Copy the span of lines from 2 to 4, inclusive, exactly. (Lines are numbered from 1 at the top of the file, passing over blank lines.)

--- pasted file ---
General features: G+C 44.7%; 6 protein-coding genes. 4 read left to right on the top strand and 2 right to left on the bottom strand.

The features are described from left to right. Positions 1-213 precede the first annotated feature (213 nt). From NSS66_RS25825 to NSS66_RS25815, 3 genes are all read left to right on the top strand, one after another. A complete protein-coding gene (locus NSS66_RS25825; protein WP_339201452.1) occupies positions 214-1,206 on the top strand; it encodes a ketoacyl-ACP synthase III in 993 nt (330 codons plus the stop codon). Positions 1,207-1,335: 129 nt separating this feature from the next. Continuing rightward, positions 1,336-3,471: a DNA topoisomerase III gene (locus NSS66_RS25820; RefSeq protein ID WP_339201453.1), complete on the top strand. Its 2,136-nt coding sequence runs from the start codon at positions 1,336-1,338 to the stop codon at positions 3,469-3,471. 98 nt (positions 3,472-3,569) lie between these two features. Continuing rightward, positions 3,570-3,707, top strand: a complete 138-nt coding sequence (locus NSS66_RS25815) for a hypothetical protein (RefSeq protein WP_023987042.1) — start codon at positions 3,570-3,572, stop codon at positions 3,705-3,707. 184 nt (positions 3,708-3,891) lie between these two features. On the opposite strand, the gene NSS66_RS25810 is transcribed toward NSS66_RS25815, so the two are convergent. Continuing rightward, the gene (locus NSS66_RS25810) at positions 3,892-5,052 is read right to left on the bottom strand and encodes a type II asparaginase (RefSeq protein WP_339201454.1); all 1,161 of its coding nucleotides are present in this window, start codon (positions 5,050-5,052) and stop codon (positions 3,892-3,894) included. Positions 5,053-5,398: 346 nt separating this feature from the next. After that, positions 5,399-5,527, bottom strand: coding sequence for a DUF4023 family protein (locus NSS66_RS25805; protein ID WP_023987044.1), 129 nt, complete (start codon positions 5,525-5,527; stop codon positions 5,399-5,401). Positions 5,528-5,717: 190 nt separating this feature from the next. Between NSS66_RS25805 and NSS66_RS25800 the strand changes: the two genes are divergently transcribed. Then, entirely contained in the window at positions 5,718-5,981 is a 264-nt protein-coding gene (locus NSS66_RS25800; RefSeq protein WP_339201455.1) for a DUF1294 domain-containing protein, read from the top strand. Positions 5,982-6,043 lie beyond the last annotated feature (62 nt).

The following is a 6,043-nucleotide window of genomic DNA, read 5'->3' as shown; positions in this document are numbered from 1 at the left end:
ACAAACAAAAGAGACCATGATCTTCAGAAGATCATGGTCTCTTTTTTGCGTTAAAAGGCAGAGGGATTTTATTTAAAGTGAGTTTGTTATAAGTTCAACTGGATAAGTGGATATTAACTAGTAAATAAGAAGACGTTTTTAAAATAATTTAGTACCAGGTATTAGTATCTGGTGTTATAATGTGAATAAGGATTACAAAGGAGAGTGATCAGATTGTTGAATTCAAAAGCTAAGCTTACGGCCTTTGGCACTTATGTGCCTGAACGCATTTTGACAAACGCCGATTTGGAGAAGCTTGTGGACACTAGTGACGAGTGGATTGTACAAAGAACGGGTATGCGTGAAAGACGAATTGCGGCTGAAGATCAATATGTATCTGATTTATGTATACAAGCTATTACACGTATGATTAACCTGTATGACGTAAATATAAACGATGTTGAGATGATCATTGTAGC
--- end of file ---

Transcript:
The features are described from left to right. Positions 1-213 precede the first annotated feature (213 nt). From NSS66_RS25825 to NSS66_RS25815, 3 genes are all read left to right on the top strand, one after another. A complete protein-coding gene (locus NSS66_RS25825; protein WP_339201452.1) occupies positions 214-1,206 on the top strand; it encodes a ketoacyl-ACP synthase III in 993 nt (330 codons plus the stop codon). Positions 1,207-1,335: 129 nt separating this feature from the next. Continuing rightward, positions 1,336-3,471: a DNA topoisomerase III gene (locus NSS66_RS25820; RefSeq protein ID WP_339201453.1), complete on the top strand. Its 2,136-nt coding sequence runs from the start codon at positions 1,336-1,338 to the stop codon at positions 3,469-3,471. 98 nt (positions 3,472-3,569) lie between these two features. Continuing rightward, positions 3,570-3,707, top strand: a complete 138-nt coding sequence (locus NSS66_RS25815) for a hypothetical protein (RefSeq protein WP_023987042.1) — start codon at positions 3,570-3,572, stop codon at positions 3,705-3,707. 184 nt (positions 3,708-3,891) lie between these two features. On the opposite strand, the gene NSS66_RS25810 is transcribed toward NSS66_RS25815, so the two are convergent. Continuing rightward, the gene (locus NSS66_RS25810) at positions 3,892-5,052 is read right to left on the bottom strand and encodes a type II asparaginase (RefSeq protein WP_339201454.1); all 1,161 of its coding nucleotides are present in this window, start codon (positions 5,050-5,052) and stop codon (positions 3,892-3,894) included. Positions 5,053-5,398: 346 nt separating this feature from the next. After that, positions 5,399-5,527, bottom strand: coding sequence for a DUF4023 family protein (locus NSS66_RS25805; protein ID WP_023987044.1), 129 nt, complete (start codon positions 5,525-5,527; stop codon positions 5,399-5,401). Positions 5,528-5,717: 190 nt separating this feature from the next. Between NSS66_RS25805 and NSS66_RS25800 the strand changes: the two genes are divergently transcribed. Then, entirely contained in the window at positions 5,718-5,981 is a 264-nt protein-coding gene (locus NSS66_RS25800; RefSeq protein WP_339201455.1) for a DUF1294 domain-containing protein, read from the top strand. Positions 5,982-6,043 lie beyond the last annotated feature (62 nt).

The following is a 6,043-nucleotide window of genomic DNA, read 5'->3' as shown; positions in this document are numbered from 1 at the left end:
ACAAACAAAAGAGACCATGATCTTCAGAAGATCATGGTCTCTTTTTTGCGTTAAAAGGCAGAGGGATTTTATTTAAAGTGAGTTTGTTATAAGTTCAACTGGATAAGTGGATATTAACTAGTAAATAAGAAGACGTTTTTAAAATAATTTAGTACCAGGTATTAGTATCTGGTGTTATAATGTGAATAAGGATTACAAAGGAGAGTGATCAGATTGTTGAATTCAAAAGCTAAGCTTACGGCCTTTGGCACTTATGTGCCTGAACGCATTTTGACAAACGCCGATTTGGAGAAGCTTGTGGACACTAGTGACGAGTGGATTGTACAAAGAACGGGTATGCGTGAAAGACGAATTGCGGCTGAAGATCAATATGTATCTGATTTATGTATACAAGCTATTACACGTATGATTAACCTGTATGACGTAAATATAAACGATGTTGAGATGATCATTGTAGC